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Carlow County - Ireland Genealogical Projects (IGP TM)


The Carlow Morning Post

1818

Previously published in the Carlow Past & Present Vol. 1. No 5 1996


Election Speculations

The Carlow Morning Post of Thursday says, that in many counties the present Members are more active in canvassing than they were before the dissolution of Parliament; and that a smart canvass has commenced for the next vacancy in the county of Wexford by the lately elected Members, and for them by their numerous supporter. We suppose that this is merely an Irish blunder.

Extract of a letter from Carlow, dated September 10:-

“Committed to our county gaol, by John Bennett and James Dozier, Esqrs., two of his Majesty’s Justices of the Peace, Thomas Goucher and Henry Goucher, charged on the oath of Elinor Langan with having, on the night of the 4th instant, broken into the house of James Codd, a farmer in the neighbourhood of Hacketstown, with whom she resided, and forcibly dragged her from under a bed, placed her on a car, and carried her several miles through the country, to force her to marry the said Thomas Goucher. Captain Nixon, of Newry, and the Rev. C Brough, our townsman, who is curate of the parish, having heard of this outrage, collected a party of their neighbours, and succeeded in apprehending those fellows, and restoring Elinor Langan to her friends, who was yesterday married by the Rev. James Poe, in the parish church of Hacketstown, to a deserving young man with a cheap farm and a comfortable house in the county of Wexford. What a happy change for this young girl, to be rescued from a set of ruffians, and placed under the protection of the man of her heart! We understand that the above magistrates have bound her in the sum of 100l. to prosecute at cur next Assizes.” – Carlow Morning Post.

About 30,000 firkins of butter have already come to market, and but two instances of fraud in making up have yet occurred; in consequence, we presume, of the strictness of the inspection, and the number of fines and forfeitures in such cases last season. – Newry Telegraph.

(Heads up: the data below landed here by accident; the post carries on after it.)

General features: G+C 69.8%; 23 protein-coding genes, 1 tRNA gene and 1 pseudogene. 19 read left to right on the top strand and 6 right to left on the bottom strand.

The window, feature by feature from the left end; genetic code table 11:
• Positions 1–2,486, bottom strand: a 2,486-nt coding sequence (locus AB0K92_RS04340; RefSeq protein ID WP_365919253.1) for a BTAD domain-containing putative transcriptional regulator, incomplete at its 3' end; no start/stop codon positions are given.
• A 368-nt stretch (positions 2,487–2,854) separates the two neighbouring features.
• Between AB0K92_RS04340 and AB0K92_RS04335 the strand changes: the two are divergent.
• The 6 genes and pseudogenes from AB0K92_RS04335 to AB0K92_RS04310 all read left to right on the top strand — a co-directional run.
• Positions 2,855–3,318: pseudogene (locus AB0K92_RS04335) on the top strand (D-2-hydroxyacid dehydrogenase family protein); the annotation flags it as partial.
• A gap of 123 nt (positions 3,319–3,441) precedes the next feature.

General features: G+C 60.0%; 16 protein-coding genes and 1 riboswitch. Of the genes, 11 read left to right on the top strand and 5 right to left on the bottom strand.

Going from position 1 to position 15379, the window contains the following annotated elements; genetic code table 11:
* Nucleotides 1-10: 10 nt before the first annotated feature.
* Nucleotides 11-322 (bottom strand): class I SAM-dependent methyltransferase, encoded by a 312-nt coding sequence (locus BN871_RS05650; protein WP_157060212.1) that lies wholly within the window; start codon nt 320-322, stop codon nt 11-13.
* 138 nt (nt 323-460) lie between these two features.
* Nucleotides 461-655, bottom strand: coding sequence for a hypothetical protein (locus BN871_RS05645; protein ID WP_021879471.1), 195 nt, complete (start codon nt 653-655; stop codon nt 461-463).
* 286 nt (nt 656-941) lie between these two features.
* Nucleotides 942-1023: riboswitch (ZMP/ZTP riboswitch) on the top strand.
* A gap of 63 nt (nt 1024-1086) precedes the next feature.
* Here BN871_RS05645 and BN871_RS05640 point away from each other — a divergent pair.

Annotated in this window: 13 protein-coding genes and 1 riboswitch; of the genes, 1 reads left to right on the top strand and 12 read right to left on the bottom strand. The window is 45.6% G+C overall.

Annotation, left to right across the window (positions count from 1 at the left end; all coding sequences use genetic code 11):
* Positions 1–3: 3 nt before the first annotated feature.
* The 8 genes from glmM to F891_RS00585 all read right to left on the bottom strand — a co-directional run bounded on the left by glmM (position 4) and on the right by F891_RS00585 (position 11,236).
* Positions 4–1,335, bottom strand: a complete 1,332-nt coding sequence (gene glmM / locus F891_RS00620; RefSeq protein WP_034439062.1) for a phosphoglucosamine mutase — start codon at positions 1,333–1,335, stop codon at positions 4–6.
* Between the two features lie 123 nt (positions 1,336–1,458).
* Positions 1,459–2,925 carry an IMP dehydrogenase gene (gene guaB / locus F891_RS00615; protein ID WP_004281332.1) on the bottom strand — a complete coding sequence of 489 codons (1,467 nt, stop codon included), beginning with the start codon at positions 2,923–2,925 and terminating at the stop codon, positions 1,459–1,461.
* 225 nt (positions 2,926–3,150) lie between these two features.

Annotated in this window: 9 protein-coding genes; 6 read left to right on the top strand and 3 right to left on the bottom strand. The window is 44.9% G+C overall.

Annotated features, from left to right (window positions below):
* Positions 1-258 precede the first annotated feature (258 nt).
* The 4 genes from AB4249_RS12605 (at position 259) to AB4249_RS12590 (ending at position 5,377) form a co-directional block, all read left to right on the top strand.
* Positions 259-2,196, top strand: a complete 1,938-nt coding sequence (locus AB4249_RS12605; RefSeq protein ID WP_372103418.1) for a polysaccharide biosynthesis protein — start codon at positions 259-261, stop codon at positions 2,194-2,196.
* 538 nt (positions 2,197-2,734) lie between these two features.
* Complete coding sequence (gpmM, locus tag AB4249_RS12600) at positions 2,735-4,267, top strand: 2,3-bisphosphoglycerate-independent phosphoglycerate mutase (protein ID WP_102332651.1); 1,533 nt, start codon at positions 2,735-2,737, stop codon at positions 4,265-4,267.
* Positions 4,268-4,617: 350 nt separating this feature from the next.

The Quay and Mall of Waterford have been lighted with gas during the last four nights. This plan has long been looked to with great anxiety, and its execution has gratified the utmost expectations which were indulged; while its continuation, and extension through all the streets of the city, and its admission into the shops, promise to be attended with the most beneficial consequences. The Quay and Mall may be regarded as exhibiting at night an entirely new scene, being so finely illuminated, that the inhabitants can recognize each other almost as easily as noonday. The works were constructed by Messrs. GRAHAM, of this city. – Waterford Chronicle.

HYDROPHOBIA. – A correspondent suggests, that as on inquiry he finds a great deal of mischief is known to have resulted from the dog affected by this complaint (as mentioned in our paper yesterday), that a very strict investigation should be made into the course of the dog through the day. Not less than seven applications were made at the Hospital (St. George’s) on Thursday, and these arose from bites of the dog, in his progress from Stanhope-gate to Knightsbridge. As he passed nothing without making an attack, our correspondent is anxious that no pains should be spared by the inhabitants of Paddington and St. Marylebone, to ascertain whether any dogs were not bitten previously to his reaching the Park. In fact, every person in those neighbourhoods who have dogs ought to keep them tied up for a time. The public safety demands this precaution.

This article first appeared in the The Times, Saturday, Sep 19, 1818; pg. 3; Issue 10466; col E


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